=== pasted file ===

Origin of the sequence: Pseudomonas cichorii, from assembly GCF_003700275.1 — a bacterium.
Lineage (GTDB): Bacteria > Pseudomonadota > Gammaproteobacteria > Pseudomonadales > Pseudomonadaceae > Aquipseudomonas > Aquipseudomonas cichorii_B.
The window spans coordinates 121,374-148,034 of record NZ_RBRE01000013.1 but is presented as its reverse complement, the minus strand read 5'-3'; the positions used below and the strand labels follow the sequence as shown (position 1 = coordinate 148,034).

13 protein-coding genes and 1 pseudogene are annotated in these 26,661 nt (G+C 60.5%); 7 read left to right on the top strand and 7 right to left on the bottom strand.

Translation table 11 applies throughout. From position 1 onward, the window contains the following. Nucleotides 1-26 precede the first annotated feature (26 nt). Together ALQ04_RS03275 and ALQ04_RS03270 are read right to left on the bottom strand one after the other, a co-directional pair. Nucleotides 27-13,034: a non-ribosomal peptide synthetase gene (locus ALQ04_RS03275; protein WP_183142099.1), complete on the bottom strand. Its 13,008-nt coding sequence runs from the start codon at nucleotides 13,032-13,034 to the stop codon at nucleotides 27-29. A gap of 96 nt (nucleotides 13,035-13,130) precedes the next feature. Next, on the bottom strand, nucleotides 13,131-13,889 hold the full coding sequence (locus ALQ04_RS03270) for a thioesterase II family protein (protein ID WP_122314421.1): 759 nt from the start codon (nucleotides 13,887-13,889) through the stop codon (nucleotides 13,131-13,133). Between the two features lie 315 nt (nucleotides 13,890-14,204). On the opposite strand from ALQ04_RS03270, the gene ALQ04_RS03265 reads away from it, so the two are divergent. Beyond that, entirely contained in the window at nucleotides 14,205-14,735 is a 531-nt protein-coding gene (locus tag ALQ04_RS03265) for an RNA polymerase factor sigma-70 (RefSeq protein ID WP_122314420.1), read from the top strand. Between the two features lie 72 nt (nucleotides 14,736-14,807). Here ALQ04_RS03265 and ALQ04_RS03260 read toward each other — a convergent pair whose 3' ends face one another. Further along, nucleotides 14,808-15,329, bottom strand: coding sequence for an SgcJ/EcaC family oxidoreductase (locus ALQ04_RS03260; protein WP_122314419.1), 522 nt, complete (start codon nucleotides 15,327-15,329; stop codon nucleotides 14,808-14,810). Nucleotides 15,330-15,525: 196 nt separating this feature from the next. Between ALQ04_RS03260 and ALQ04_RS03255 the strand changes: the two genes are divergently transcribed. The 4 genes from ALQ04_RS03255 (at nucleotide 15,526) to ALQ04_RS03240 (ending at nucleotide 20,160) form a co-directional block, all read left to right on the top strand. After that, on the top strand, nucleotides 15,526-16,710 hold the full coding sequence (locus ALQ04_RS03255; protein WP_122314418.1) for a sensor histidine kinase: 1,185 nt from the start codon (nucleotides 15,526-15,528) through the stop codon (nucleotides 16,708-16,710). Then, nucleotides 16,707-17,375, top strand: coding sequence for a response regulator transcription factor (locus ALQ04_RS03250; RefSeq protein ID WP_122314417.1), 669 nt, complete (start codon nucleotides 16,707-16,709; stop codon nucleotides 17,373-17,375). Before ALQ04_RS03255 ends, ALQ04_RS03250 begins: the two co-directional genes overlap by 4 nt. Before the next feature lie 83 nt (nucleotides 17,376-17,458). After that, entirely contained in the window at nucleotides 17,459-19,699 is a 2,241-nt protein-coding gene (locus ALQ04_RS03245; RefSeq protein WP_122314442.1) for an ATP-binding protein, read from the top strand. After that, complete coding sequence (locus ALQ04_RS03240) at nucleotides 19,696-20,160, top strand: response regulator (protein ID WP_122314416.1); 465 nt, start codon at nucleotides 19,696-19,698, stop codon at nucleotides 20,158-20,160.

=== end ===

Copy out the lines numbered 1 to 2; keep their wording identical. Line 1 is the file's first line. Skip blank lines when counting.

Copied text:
Origin of the sequence: Pseudomonas cichorii, from assembly GCF_003700275.1 — a bacterium.
Lineage (GTDB): Bacteria > Pseudomonadota > Gammaproteobacteria > Pseudomonadales > Pseudomonadaceae > Aquipseudomonas > Aquipseudomonas cichorii_B.